Sloppy mix of blockbuster parodies makes for 'Epic' disaster
The epic of "Epic Movie" may refer to the size of the blockbusters it parodies. But it more accurately reflects the level of its makers' disinterest in good comedy.
Barreling through recent and recentish box office hits like a tractor trailer driven by underage drunks, this would-be parody mashes up the plot of "The Lion, the Witch, and the Wardrobe" with that of "Charlie and the Chocolate Factory." Along the way, "Snakes on a Plane," "X-Men," "Harry Potter," "The Da Vinci Code," "Pirates of the Caribbean," "Nacho Libre," and "Borat" are laughed at. So are pop-culture trendlets, like the "Lazy Sunday" music video from "Saturday Night Live." But the crime of "Epic Movie" is its failure to hit the sweet spot of what makes any of these projects inherently absurd.
The men behind the wheel are Aaron Seltzer and Jason Fried-berg. They had a hand in composing the inaugural edition of the "Scary Movie" franchise and wrote and directed last year's "Date Movie," which attempted to beat up on romantic-comedy ridiculousness. Maybe they didn't know the superior "Not Another Teen Movie" sufficiently assaulted the genre five years earlier.
In any case, with "Epic Movie," Seltzer and Friedberg are milking a dried-up cow. What you miss most is the shamelessness and wit that the actors Anna Faris and Regina Hall have brought to four installments of "Scary Movie." In lieu of those two, there are exploding pimples, a tongue frozen on a pole, and industrial-strength projectile vomit.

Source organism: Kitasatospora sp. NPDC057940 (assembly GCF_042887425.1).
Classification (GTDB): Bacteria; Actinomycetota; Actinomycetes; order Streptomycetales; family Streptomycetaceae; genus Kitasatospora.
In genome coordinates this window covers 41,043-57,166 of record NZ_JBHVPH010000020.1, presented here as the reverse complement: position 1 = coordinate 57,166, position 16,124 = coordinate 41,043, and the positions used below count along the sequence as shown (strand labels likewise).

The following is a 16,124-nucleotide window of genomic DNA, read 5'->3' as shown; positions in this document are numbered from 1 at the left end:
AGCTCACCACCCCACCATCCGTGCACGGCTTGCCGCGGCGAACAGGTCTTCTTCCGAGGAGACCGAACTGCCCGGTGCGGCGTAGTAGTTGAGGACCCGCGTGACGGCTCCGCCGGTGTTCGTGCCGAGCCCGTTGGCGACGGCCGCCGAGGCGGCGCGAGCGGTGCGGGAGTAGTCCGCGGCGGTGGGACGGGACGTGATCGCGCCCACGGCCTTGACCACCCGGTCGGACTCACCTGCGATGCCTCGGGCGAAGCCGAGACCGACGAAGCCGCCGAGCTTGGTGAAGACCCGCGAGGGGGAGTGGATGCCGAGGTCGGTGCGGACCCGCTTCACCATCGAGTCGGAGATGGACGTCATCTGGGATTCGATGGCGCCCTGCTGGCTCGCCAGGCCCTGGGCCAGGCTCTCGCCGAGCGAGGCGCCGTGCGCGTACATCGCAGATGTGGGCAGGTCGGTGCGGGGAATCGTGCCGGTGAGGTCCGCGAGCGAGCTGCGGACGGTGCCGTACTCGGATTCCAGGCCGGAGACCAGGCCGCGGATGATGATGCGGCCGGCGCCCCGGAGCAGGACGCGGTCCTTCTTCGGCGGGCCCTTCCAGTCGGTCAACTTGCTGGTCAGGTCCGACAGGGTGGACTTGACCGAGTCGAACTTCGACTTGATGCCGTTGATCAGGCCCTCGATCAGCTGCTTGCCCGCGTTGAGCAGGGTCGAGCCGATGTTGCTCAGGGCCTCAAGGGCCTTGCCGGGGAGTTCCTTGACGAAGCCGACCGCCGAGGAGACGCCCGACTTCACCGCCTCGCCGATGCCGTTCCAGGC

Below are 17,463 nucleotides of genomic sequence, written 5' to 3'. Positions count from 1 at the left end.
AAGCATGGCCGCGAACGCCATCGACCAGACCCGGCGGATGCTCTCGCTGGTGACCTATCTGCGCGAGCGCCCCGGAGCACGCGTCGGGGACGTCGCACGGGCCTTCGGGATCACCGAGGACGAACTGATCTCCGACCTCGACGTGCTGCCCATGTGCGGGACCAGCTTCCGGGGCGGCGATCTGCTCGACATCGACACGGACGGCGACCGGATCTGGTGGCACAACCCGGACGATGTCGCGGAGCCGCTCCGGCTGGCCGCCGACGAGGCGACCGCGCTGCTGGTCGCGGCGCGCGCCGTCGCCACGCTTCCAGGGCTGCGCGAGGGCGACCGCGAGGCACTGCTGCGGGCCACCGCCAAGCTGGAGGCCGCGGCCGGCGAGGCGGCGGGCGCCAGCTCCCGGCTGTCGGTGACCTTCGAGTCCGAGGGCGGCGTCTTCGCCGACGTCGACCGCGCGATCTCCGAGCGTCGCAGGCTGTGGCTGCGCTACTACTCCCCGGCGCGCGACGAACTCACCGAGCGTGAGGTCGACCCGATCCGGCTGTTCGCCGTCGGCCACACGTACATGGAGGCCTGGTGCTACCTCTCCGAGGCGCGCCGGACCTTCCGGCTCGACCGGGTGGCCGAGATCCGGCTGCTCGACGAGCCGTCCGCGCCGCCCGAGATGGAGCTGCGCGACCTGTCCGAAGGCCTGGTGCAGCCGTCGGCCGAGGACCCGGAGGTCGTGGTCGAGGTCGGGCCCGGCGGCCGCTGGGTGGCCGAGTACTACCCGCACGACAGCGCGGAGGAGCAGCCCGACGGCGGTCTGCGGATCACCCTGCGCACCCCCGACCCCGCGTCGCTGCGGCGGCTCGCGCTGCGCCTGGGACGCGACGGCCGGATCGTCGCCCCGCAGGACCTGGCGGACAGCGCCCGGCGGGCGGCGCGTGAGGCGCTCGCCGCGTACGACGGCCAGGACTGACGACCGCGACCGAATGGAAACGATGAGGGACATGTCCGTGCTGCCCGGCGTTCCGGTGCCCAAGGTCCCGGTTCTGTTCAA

The willful sloppiness and retrograde gags make "Epic Movie," which was not shown to critics, an inevitable byproduct of our Internet video era. It seems downloaded and projected onto the screen, a failing online-film-school project paid for and put out by a Hollywood movie studio. That said, very little on YouTube is this unentertaining. (Of course, the other four paying -- and chuckling -- customers with whom I shared my viewing experience would beg to differ.)
Somehow "Epic Movie" managed to lure talented funny people into the proceedings (so that's where the budget went). Jennifer Coolidge, Fred Willard, Crispin Glover, Darrell Hammond, Kevin McDonald, and Kal Penn are here. So is Carmen Electra, who's neither funny nor talented, which puts her in ideal company with her directors.